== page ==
DEAR BARRY: I’m buying a 1954 home and have just gotten the report from my home inspector. My main concern is the electrical system. According to the home inspector, the main panel has fuses, rather than circuit breakers, and the capacity of the system is only 60 amps. The home is about 2,000 square feet, and most of the wall outlets are the two-prong ungrounded type. An electrician I know says the panel should be upgraded to 100 amps, and the house should be rewired for three-prong outlets. Does the code require the seller to upgrade the electrical system? And if not, is it reasonable to request an upgrade as a condition of the sale? –Joe
DEAR JOE: Upgrading the electrical system to 100 amps and providing fully grounded outlets is advisable, but it is not incumbent upon the seller to make these upgrades. The home was constructed according to building standards in effect at the time. Therefore, the electrical system is "grandfathered." A 60-amp service may not be adequate for a 2,000 square foot home, and ungrounded outlets are potentially unsafe, but the system is "legal nonconforming."
When you buy an old home, you should expect that electrical, plumbing and heating systems will be antiquated and in need of upgrade. If outdated systems are not acceptable, you should shop for a newer home.
DEAR BARRY: We purchased a home about a year ago, and our home inspector found no problems with the water heater. Recently the unit began to leak, so we filed a claim on our home warranty policy. When the warranty company’s plumber looked at the water heater, he found a list of code violations, none of which was reported by our home inspector. These violations included a loose flue pipe, an undersized overflow pipe, a substandard gas connector, and more. How could a professional home inspector have missed all these things? –Kirsten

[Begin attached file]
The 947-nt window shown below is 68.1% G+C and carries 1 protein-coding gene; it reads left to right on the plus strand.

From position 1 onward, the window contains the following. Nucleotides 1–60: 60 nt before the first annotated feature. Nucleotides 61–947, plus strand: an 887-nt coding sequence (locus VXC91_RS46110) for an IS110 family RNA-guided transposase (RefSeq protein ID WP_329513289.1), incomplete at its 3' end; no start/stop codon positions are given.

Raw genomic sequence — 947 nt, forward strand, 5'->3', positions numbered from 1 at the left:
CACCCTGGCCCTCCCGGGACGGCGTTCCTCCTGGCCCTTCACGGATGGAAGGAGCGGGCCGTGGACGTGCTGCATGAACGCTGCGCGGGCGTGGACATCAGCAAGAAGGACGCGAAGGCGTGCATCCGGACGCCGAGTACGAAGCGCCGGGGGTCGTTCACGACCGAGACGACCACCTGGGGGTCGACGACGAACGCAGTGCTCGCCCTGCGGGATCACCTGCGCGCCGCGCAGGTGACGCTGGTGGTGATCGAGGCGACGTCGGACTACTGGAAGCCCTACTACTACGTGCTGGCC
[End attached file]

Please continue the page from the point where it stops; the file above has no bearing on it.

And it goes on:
DEAR KIRSTEN: Many people are employed in the profession of home inspection, but not all home inspectors are truly professional. The disparity among home inspectors is actually quite surprising and often disappointing, as illustrated by the defects that were overlooked by your inspector.
The problems that were found by the plumber are routine discoveries for a qualified home inspector and should have been reported when your inspection was done. If these defects are still not repaired, you should contact your inspector and ask that he take a second look. If he is concerned about the quality of his work, he might contribute toward the cost of repairs. No one expects a home inspector to be perfect, but water heater violations are among the basics that should be known by every inspector.
One of the ways that home inspectors learn to be more professional is to see the errors they have made along the way. Inspectors who are serious about the quality of their work will take these reminders seriously. The educational benefits of those occasional, embarrassing moments can be beneficial, enabling inspectors to improve the quality of their work and to provide better service to future home-buying customers.
To write to Barry Stone, please visit him on the web at www.housedetective.com.
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